The mechanisms of the first regime are quite complex: two competing effects control the circulation and explain the larger scatter of the different stability groups. These two effects are mentioned in the literature as first, a feedback between surface wind convergence and horizontal potential temperature gradient at the sea-breeze front resulting in an increase of the intensity of the thermally induced speed of the sea-breeze circulation (Arritt 1993) and second, the friction force at the front resulting in a decrease of sea-breeze speed [see the gravity current study of Simpson and Britter (1980)]. Arritt (1993) showed that when we add the magnitude of the opposing wind to the absolute sea-breeze speed, we find that the resulting speed perturbation from the imposed large-scale flow increases with an increase in magnitude of the opposing wind. This feedback effect (that links sea-breeze speed to surface wind convergence) is dependent on ambient stability via the updraft velocities at the front, which explains why strong stability cases (for which updraft velocities are inhibited) are almost insensitive to opposing winds in this first phase (see Fig. 2). This comment can justify the scatter in the observations of Asimakopoulos et al. (1999) as mentioned in the introduction.

Figure 2 illustrates that sea-breeze scaling with opposing winds and the corresponding two regimes are strongly related to sea-breeze inland occurrence. This gives us confidence that sea-breeze inland occurrence can be studied with the surface heat flux H [included in the velocity scale usbscale in Eq. (2), as in the next section].

3. Formulation of an index

We will focus now on the dependence of the critical opposing speed Ugcrit (for which the sea-breeze circulation does not reach the coastline) on the velocity scale usbscale. The surface heat flux parameter H measured near coastline used in usbscale [Eq. (2)] allows us not only to take into account the vertical heat transfer into the air column [rather than the land–sea temperature difference ΔT used in the index of Biggs and Graves and defined in section 1; see Pielke and Segal (1986) and Porson et al. (2007a)] but also to capture the dependence of reduced sea-breeze speed and instability production on sea surface temperature (Arritt 1987).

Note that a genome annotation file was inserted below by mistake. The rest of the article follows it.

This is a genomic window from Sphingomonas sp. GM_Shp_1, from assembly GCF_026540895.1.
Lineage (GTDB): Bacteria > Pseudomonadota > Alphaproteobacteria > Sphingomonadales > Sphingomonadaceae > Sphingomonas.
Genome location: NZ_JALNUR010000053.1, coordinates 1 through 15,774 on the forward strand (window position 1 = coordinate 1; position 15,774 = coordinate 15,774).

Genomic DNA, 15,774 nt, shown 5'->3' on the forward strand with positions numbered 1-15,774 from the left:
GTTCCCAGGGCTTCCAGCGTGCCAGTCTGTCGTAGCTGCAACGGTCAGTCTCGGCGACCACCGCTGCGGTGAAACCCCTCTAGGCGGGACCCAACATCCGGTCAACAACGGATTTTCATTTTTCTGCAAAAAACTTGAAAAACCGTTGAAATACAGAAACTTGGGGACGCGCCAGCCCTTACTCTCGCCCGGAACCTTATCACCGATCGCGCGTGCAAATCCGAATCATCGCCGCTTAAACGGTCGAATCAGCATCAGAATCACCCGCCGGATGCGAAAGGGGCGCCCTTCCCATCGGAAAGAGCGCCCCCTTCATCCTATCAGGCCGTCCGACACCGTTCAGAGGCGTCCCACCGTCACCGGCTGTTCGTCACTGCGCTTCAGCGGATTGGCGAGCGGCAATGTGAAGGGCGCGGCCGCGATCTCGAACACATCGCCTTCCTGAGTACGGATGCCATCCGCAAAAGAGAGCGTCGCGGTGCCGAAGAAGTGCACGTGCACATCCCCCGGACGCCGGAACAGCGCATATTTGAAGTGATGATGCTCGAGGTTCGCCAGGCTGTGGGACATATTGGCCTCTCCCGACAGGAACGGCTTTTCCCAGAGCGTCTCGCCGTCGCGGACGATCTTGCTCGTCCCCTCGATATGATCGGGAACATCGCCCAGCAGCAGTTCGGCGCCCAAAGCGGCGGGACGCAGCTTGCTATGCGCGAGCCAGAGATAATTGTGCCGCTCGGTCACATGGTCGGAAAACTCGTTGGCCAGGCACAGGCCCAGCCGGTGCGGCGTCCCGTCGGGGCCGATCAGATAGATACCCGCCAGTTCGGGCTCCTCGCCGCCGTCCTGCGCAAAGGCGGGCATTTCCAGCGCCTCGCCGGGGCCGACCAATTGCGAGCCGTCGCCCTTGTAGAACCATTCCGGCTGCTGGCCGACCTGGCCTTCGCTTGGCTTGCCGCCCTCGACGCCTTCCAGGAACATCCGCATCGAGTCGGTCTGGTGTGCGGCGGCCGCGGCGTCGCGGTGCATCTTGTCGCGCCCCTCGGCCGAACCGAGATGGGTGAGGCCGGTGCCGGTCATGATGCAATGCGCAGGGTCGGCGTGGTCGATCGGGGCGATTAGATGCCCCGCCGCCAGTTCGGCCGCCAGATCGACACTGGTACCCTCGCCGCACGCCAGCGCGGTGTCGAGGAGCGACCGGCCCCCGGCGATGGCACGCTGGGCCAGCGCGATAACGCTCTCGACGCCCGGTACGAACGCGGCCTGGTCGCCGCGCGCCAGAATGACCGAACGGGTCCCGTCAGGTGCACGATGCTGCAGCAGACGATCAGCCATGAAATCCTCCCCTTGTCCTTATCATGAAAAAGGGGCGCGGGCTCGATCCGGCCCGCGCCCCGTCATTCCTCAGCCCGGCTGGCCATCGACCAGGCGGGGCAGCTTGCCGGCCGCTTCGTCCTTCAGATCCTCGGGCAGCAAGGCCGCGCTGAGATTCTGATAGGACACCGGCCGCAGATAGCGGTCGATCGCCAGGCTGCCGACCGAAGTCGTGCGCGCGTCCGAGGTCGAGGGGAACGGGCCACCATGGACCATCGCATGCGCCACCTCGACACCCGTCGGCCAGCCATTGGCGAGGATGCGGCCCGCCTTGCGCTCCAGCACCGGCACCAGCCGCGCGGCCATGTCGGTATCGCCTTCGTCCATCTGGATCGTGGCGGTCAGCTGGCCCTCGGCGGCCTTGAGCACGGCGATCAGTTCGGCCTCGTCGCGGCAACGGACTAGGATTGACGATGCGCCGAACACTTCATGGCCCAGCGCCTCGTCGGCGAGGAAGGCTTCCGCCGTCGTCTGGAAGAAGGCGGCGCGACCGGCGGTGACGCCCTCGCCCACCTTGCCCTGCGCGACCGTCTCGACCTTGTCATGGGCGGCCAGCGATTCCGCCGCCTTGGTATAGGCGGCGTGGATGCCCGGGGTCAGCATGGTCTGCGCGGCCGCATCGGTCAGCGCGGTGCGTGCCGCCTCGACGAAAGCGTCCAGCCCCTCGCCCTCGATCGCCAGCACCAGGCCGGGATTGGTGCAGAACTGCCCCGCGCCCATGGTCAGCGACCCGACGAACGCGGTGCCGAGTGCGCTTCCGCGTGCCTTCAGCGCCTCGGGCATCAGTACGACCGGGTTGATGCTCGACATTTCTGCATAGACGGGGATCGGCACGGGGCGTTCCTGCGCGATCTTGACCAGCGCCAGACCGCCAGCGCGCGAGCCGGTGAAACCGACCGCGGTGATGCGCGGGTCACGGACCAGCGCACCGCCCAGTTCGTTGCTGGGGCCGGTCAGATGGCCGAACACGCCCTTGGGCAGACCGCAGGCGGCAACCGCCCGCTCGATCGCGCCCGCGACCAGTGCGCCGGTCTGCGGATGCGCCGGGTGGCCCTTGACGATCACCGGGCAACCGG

To derive an index of sea-breeze occurrence, the criterion used for measuring the critical opposing speed in different cases relies on the position of the maximum of updraft velocity, which indicates roughly the position of the sea-breeze front. More specifically, if, for a given geostrophic speed Ug, the maximum of the vertical velocity profile still appears over land and, for a given Ug + dU (the numerical analysis will use dU equal to 0.1 m s−1), the maximum of the vertical velocity profile appears over sea, the critical large-scale wind speed will be equal to Ug.

To focus on the contribution of surface heating, we modify initial conditions by the use of different values of incoming radiation through an artificial cloud layer in TVM. In Fig. 3, Ugcrit is plotted as a function of the velocity scale usbscale for different sea surface temperatures; the linear regression when sea surface temperature yields stable or neutral stability over the sea surface is
i1558-8432-46-8-1257-e5
The standard deviations to the intercept and coefficient are, respectively, 0.17 and 0.0242. The case of unstable conditions will be examined shortly. The presence of an intercept different from 0 in Eq. (5) can be interpreted as representing a minimum level of heating required to produce a sea-breeze circulation. If the time-averaged integrated heat flux H is too low, the sea breeze cannot develop and consequently there is no critical wind speed. In these conditions, we can define a minimum of sea-breeze circulation given by a minimum velocity scale uusbscalemin:
i1558-8432-46-8-1257-e6
To derive a sea-breeze index from Eq. (5), the equation has to be made dimensionless and is therefore divided by the velocity scale usbscale, which yields
i1558-8432-46-8-1257-e7
or
i1558-8432-46-8-1257-e8
where is typical of the observed conditions and is therefore dependent on the location. In Porson et al. (2007a), numerical simulations were carried out with TVM to reproduce the scaling analysis of sea breezes over Vancouver by varying the vertical gradient of potential temperature γ from 1.65 to 6.15 K km−1 (similar to what is done here). Following this range in γ, a representative value of can be derived by using a γ value of 3.65 K km−1. In this condition, is estimated to 8.28 m s−1 for a time-averaged integrated surface kinematic heat flux H of 0.15 m K s−1 and a temperature value of the mixed boundary layer T of 295 K.